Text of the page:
Honorable Mention: “Recurrent cold calls haunt my daydreams.” – Adrianne Blake
3rd place: “What’s actually going on right now?” – Lauren Fleming
2nd place: “Which floor has a men’s bathroom?!” – Christopher Thibeault
1st place: “I am not a reasonable person.” – Ishar Singh

Dean Ronald Weich will take the winners to lunch this spring to reward their wit and brevity.

Congratulations to Ishar, Christopher, Lauren and Adrianne!

Here are previous years’ winners and their entries:

3rd place: “How does one The Blue Book?” – Greg Waterworth
2nd place: “Attending catering events because I’m poor.” – Katrina Smith
1st place: “Been to war, that was easier.” – Justin Dandois

3rd place: “Tort down for what, Gregory Dolin.” – Frank Falatko
2nd place: “No one warned me about Warnken.” – Thomas Barnes
1st place: “Keep friends close, Black’s Law closer.” – Tommy Donahue

3rd place: “Never mind, I’ll take the stairs.” – Stella Park
2nd place: “The glass elevator skipped me! Again!” – Esther Grenness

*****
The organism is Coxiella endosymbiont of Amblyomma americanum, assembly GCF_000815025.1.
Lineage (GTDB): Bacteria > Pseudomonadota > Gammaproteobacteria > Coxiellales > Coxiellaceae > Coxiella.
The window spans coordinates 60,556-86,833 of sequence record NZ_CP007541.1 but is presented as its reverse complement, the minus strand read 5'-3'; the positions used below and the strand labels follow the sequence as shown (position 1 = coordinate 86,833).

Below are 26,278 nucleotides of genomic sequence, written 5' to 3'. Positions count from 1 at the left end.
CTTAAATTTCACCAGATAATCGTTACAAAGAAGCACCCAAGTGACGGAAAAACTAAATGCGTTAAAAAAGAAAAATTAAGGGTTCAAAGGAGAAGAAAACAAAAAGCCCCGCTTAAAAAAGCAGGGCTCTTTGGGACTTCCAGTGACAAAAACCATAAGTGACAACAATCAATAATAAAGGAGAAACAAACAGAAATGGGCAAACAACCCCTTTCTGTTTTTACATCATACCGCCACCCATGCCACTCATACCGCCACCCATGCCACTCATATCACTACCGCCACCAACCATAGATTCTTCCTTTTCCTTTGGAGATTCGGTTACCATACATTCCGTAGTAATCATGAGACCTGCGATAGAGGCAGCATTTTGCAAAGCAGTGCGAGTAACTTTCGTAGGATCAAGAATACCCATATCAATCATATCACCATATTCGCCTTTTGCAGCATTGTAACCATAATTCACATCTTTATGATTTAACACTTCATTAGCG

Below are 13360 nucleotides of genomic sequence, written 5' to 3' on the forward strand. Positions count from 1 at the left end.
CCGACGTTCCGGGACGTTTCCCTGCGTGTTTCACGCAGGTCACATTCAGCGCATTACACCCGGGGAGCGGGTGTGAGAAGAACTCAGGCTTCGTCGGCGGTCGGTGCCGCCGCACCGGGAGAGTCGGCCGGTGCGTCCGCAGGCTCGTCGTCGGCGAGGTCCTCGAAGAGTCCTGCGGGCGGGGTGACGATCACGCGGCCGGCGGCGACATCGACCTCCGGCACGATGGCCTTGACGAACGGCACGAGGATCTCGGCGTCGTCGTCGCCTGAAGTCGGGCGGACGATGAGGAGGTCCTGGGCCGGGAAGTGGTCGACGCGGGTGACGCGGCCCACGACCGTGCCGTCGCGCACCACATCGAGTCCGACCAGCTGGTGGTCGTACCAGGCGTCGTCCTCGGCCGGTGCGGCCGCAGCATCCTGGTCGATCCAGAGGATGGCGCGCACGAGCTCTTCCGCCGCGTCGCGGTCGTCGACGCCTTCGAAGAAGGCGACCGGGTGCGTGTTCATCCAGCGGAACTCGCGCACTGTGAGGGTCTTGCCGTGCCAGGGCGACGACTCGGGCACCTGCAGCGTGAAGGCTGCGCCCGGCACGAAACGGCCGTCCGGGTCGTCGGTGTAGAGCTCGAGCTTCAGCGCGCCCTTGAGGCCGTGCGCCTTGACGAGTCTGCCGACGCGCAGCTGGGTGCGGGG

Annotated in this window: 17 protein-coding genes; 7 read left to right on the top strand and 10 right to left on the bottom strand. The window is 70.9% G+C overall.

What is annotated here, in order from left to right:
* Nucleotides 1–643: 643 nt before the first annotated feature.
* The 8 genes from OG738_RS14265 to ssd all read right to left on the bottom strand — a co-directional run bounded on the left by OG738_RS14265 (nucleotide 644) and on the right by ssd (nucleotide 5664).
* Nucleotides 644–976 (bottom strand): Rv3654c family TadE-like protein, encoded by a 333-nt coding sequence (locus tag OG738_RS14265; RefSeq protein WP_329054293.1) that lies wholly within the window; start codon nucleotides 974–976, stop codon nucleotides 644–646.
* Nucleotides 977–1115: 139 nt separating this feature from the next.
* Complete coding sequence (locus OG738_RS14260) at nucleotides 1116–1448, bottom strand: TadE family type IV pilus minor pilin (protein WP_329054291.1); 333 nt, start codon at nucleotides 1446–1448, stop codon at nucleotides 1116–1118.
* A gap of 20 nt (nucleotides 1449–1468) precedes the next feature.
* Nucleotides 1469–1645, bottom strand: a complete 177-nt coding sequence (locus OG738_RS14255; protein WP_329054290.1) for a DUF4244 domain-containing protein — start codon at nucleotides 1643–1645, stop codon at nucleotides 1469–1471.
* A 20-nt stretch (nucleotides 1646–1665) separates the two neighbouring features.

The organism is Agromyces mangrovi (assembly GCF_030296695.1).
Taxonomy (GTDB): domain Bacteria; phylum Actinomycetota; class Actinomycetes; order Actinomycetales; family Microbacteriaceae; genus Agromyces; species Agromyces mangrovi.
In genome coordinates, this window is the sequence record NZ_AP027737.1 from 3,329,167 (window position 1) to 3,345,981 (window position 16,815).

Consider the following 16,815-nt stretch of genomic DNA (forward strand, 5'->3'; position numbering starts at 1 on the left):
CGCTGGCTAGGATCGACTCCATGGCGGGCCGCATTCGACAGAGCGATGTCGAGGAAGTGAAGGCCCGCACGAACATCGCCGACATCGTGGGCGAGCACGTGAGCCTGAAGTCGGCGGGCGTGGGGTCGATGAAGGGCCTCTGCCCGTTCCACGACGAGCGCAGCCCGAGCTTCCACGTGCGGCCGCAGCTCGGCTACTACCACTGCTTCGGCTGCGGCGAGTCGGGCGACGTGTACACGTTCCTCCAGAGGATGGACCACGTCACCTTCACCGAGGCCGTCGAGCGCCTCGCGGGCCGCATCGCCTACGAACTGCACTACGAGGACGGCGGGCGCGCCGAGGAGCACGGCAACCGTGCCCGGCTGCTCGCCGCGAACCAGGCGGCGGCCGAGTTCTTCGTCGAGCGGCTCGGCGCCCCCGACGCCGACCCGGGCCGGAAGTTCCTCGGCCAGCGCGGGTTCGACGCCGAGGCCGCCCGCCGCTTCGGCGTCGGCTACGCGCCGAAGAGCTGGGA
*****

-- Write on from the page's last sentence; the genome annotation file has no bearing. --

1st place: “One-L, can’t wait to be Done-L” – Emily Greene

Honorable mention: “Discovered new hours in the day.” – Chris Walker
3rd place: “‘The Paper Chase’ is a documentary.” – Allan Johnson
2nd place: “I’d like some more coffee please.” – Jon Dunn
1st place: “How many days till winter break?” – Nida Kanwal

3rd place: “Do six words need a citation?” – Zvi Friedman
2nd place: “My drinking group has studying problems.” – Dave Trojanowski
1st place: “Buh bye Facebook and hello Bluebook.” – Gina Dyson

Honorable mention: “Plato survived Socrates; so will I.” – Ellen Cobb
3rd place: “This ‘reasonable person’ needs a beer.” – Samantha Healy
2nd place: “Baltimore looks fun from library windows.” – Emily Kolas
1st place: “What do you mean ‘it depends’?” – Eurie Choi

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Tiefer blasts Trump’s choice of Nikki Haley, Donald McGahn

Writing in last week, Professor Charles Tiefer discussed President-elect Donald Trump’s picks for United Nations ambassador and White House counsel – and found both completely unsuited for the positions.

Trump’s choice of Nikki Haley as ambassador to the United Nations shows Trump’s “contempt” for conducting foreign affairs through the UN and for multilateral organizations in general, Tiefer said.

Haley, a former South Carolina governor and legislator, has no experience in foreign affairs or national security matters, Tiefer noted: “Look at biographies of her and you find she is a cipher on foreign affairs. Of course. Foreign affairs does not come up in the South Carolina state legislature. Foreign affairs does not come up for a South Carolina governor.”